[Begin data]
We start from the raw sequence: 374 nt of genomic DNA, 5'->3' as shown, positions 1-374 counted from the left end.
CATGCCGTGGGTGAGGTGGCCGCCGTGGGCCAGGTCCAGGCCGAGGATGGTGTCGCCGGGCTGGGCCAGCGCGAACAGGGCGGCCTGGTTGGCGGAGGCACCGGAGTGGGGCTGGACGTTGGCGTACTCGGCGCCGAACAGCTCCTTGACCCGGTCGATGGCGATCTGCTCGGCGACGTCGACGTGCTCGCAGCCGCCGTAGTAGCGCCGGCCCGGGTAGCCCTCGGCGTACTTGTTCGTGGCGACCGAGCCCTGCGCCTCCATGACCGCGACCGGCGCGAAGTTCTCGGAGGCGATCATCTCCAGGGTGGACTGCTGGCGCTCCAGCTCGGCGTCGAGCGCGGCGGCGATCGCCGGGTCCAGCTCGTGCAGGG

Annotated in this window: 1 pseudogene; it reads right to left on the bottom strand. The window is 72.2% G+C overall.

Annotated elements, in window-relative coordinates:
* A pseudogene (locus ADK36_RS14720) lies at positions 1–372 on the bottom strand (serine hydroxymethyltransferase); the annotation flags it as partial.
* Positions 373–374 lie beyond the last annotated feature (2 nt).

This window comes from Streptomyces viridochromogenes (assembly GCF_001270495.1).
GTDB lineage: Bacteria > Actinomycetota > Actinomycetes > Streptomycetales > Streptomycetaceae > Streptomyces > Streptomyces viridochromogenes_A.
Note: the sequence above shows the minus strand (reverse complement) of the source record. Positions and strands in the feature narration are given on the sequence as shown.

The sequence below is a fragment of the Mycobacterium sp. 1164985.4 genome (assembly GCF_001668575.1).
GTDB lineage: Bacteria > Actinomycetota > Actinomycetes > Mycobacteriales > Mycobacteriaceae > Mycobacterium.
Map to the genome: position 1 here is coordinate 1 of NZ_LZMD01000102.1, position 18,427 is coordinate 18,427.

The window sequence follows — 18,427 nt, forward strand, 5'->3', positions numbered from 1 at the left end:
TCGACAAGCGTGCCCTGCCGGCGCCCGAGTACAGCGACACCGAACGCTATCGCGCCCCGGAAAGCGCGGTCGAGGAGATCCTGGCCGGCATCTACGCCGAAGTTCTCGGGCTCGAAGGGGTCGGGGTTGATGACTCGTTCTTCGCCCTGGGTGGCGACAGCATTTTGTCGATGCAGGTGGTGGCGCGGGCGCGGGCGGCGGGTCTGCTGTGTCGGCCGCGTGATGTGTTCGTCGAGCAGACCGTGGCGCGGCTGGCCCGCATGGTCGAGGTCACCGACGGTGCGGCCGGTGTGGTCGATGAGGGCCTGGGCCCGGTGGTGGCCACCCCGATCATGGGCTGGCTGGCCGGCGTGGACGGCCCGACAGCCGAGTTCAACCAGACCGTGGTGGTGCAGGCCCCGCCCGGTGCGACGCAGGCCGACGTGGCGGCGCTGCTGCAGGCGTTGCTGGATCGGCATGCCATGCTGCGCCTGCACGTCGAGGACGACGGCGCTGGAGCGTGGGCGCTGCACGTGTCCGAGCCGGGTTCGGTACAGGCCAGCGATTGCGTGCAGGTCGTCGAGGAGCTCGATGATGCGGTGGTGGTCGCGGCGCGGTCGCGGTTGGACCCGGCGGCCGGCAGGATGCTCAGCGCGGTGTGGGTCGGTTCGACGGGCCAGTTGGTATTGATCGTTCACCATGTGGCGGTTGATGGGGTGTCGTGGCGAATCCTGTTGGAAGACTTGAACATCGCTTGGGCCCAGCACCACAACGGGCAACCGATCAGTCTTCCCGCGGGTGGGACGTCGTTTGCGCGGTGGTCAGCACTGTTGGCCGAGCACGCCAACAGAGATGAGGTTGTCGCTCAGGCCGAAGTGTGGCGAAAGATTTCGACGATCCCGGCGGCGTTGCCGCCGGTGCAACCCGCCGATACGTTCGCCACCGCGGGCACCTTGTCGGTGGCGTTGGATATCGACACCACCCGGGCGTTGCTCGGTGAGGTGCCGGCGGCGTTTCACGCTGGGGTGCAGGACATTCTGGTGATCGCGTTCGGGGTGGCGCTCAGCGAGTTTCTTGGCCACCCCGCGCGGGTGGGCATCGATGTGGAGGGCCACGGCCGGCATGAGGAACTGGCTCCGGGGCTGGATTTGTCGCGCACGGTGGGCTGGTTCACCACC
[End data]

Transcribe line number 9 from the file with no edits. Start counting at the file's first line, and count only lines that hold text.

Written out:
Note: the sequence above shows the minus strand (reverse complement) of the source record. Positions and strands in the feature narration are given on the sequence as shown.